The German town of Barmen in 1870. This painting by landscape artist August von Wille shows how industrialised Barmen, which was then still a separate town to Wuppertal, already was.
The German town in which the international brand Standox was created is called Wuppertal. Innovation has a long tradition in Wuppertal. When the town was founded in 1929 through the merging of several previously independent municipalities, the entire region had already undergone meteoric development. That was particularly true of the neighbouring towns of Elberfeld and Barmen in which the industrial revolution had begun considerably earlier than in the nearby Ruhr region for example. In the second half of the 19th century these two towns, which now form part of Wuppertal, were at times considered to be the German equivalent to Manchester, the centre of English industry.
Just like Manchester, it was the textile industry that made the region great. “Barmer products”, above all twine, tape and braid, were exported throughout the world. Mechanisation drove this development forward. In 1875, there were already 420 steam engines at work in the valley by the Wupper (Wuppertal in German, hence the name of the city), many of them in textile factories.
The suspension railway, which opened in 1901, is shown here a postcard from 1914. It is still the emblem of Wuppertal to this day
Resourceful entrepreneurs here invented “iron yarn”, a hard-wearing cotton yarn that was suitable for a large number of applications such as lining fabrics, shoelaces or as sewing thread. The Vorwerk brothers (the business is still known today for its vacuum cleaners, kitchen appliances and carpets) built a tape loom powered by steam, and became pioneers of mechanical carpet weaving. The boom of the textile industry attracted other businesses to the region including tool and machine builders, as well as chemical companies. Among these was the varnish and paint factory of Otto Louis Herberts whose grandson was Dr Kurt Herberts. And it was Dr Herberts who, as owner of the chemical company Herberts, eventually launched Standox onto the market.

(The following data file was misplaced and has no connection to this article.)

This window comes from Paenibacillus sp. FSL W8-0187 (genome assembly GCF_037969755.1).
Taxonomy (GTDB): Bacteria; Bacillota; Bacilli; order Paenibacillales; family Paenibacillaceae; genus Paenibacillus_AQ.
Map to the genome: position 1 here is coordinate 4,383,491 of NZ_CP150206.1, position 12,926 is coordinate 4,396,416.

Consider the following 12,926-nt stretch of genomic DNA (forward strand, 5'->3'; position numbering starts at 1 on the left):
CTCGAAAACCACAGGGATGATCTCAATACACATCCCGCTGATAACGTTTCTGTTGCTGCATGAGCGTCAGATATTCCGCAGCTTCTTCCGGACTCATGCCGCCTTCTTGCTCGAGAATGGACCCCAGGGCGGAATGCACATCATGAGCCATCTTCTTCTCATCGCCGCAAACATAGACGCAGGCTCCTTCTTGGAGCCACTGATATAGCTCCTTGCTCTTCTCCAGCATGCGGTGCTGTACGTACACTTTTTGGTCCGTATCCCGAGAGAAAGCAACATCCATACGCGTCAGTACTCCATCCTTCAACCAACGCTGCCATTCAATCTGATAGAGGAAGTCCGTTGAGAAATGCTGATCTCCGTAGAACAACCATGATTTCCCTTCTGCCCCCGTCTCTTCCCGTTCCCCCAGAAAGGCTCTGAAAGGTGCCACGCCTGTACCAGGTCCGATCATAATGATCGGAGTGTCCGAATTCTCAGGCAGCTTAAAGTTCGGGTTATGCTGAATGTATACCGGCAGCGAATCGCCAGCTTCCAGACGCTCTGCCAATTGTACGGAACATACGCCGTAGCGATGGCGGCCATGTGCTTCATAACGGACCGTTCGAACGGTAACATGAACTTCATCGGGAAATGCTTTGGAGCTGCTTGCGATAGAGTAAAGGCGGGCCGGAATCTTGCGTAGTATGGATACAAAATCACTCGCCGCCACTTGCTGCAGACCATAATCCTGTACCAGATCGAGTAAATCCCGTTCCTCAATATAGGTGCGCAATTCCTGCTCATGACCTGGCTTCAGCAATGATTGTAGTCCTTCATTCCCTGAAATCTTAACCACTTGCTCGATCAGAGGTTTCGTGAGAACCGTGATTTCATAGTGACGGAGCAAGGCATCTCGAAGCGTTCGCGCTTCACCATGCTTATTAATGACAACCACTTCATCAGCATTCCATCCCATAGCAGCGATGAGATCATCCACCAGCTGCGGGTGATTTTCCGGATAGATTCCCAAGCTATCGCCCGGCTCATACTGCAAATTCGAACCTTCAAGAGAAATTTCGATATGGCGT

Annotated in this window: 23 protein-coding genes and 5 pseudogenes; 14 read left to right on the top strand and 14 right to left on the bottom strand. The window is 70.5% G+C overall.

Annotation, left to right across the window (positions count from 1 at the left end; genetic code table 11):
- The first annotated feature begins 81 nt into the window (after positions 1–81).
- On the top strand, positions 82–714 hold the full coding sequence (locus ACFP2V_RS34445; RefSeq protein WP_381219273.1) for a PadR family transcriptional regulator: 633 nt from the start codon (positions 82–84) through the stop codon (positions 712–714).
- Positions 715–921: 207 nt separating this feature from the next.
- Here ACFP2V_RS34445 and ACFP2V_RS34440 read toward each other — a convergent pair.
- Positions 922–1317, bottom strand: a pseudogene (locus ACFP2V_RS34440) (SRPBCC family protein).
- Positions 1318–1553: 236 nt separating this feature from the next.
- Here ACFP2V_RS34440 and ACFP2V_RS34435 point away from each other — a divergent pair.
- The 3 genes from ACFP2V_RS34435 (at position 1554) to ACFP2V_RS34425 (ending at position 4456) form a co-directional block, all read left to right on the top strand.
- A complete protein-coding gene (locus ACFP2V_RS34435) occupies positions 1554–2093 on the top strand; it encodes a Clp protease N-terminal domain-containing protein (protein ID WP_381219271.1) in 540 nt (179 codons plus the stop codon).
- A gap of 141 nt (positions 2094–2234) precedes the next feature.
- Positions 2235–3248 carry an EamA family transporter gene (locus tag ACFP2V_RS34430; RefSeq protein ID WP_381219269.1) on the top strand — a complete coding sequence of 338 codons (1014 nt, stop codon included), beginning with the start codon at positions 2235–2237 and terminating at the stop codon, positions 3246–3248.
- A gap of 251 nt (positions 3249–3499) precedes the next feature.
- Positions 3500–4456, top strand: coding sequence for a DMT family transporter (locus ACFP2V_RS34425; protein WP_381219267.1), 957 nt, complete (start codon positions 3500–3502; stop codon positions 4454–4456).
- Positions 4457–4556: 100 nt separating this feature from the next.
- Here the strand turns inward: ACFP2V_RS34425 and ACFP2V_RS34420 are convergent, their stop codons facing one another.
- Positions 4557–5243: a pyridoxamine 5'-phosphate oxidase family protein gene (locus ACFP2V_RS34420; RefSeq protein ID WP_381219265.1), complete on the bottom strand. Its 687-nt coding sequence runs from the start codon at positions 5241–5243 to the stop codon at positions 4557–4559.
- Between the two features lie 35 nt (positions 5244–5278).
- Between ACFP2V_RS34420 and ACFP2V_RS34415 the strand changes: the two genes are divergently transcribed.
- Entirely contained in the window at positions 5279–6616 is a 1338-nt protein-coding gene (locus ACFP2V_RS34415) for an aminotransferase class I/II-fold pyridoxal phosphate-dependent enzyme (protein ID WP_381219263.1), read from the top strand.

Wuppertal is also known for another innovation: in 1901 a means of transport was introduced that has characterised the town to this day: the suspension railway. It has been running through Wuppertal for over 100 years, suspended from a steel frame – it is regarded as a technical masterpiece. For many years this emblem of the town was coated with Standox.
With over 340,000 inhabitants, Wuppertal is today one of Germany’s largest cities. This photos shows the Elberfeld part of town.
Herberts and subsequent owners of Standox have remained true to Wuppertal as the heart of the brand. In 1995 a waterborne paint plant was brought online whose computer controlled production processes set new standards. Today, Wuppertal is not only home to one of the largest refinish paint production sites in the world, but also to a modern, efficient marketing and training centre, built by Standox in 1998.
And the success story continues: Axalta Coating Systems has recently begun construction of an ultra-modern new waterborne paint plant next to the existing production line – a clear commitment to the Wuppertal production site.